The Olympics have always been a fun event for my family. For my five-year-old son—whose sole exposure to television before the 2018 games was Netflix—the seemingly incessant advertising surrounding the global event was a novel experience.
Instead of engendering a semi-mindless approach to TV commercials, my wife and I decided to test his critical thinking skills. As each commercial started, we raced to determine what the commercial was trying to convince us to buy. Once he identified the product being advertised, we discussed whether or not we actually needed it. The answer was “no” every time.
As children develop, they generally decide they need everything. As a parent, you can’t walk through any grocery aisle or electronics store without your kid saying he needs at least one version of everything on the shelf.
It’s only natural, but it’s crucial that we help them identify when they need something as opposed to just wanting it. Doing so reinforces their future ability to prioritize desires and necessities using abstract concepts like debt, financial literacy, and even retirement planning.
Importance of understanding debt
In a country where 35% of adults with a credit file have debt in collections, prioritization becomes even more of a necessity. I remember a conversation I had with a friend some time ago about his path toward earning a college degree.
Exiting high school, he wanted to play football, so he enrolled at a small private college to pursue that dream. He wasn’t on scholarship, so he approached an adviser about the best way to pay for tuition, a conversation that eventually led to his first loan.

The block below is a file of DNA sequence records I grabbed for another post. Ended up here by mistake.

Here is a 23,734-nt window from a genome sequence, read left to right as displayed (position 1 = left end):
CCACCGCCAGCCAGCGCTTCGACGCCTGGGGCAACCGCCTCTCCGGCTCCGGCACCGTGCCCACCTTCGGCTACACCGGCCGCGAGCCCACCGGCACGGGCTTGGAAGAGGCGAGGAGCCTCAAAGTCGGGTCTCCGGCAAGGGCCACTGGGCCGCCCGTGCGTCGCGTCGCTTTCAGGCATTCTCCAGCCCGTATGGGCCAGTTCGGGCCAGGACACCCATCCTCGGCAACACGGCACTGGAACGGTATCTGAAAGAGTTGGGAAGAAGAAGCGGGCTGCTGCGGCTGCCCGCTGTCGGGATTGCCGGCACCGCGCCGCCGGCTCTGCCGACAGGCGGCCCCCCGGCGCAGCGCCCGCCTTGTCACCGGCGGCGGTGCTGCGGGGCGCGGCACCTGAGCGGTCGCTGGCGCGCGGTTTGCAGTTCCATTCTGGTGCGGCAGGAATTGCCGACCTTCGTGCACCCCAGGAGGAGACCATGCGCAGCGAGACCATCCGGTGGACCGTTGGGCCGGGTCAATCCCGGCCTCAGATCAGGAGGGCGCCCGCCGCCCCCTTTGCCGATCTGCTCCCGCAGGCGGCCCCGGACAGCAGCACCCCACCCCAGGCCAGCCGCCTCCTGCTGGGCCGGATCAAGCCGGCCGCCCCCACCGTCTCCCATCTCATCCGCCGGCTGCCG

After his freshman year, a friend convinced him to move across the country to join him at a different college. So, naturally, he got slapped with out-of-state tuition costs; but no worries, because he could take out a loan regardless of the tuition price, right? What a terrifying thought.
Conversely, I was told when I went to college, “You’re going to have plenty of fun, but you’ll also probably waste 20 hours a week, so you might as well use those 20 hours per week to get a job that helps you pay for college.”
I was fortunate to graduate from college debt-free in part because of that advice. And before you ask, I didn’t graduate 20 years ago, so the “college was cheaper then” argument doesn’t fly.
Meanwhile, close to eight years later, my friend is still paying the price for his lack of understanding of debt, a responsibility that lands squarely on parents’ shoulders.
Kids, after all, learn by example. If a parent can’t live without that new BMW and is willing to amass debt to acquire it, what does that teach a child?
My own father would frequently tell me, “Don’t waste your money on cars.”
Today, I drive a 10-year-old Hyundai Elantra with pride. I paid for it with cash six years ago and am completely satisfied with my purchase.
Ripple effects of financial choices
It’s important that parents speak to their children about the long-term consequences that decisions made early in life can have on long-term financial health.